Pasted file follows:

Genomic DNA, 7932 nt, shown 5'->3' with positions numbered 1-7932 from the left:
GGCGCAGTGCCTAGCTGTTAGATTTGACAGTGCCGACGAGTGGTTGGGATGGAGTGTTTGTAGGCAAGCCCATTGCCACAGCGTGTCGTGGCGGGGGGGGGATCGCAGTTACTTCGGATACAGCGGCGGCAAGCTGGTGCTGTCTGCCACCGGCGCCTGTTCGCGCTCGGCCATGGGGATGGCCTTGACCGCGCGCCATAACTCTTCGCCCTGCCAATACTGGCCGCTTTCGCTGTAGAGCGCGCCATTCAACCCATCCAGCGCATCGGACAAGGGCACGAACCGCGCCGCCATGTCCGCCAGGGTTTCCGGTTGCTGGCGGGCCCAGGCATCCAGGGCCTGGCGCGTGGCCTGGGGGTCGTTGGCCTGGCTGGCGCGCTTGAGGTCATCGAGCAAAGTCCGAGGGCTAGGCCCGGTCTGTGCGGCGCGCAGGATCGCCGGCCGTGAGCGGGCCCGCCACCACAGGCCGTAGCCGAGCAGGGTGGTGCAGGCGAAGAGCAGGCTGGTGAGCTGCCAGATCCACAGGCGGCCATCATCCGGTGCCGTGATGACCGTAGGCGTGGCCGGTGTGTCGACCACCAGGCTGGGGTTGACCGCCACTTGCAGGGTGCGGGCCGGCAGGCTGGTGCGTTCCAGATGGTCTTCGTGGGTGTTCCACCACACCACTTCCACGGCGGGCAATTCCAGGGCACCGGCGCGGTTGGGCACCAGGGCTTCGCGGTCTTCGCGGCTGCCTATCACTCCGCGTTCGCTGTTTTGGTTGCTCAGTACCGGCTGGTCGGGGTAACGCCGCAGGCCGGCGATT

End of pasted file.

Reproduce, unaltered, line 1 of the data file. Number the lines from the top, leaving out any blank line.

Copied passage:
Genomic DNA, 7932 nt, shown 5'->3' with positions numbered 1-7932 from the left: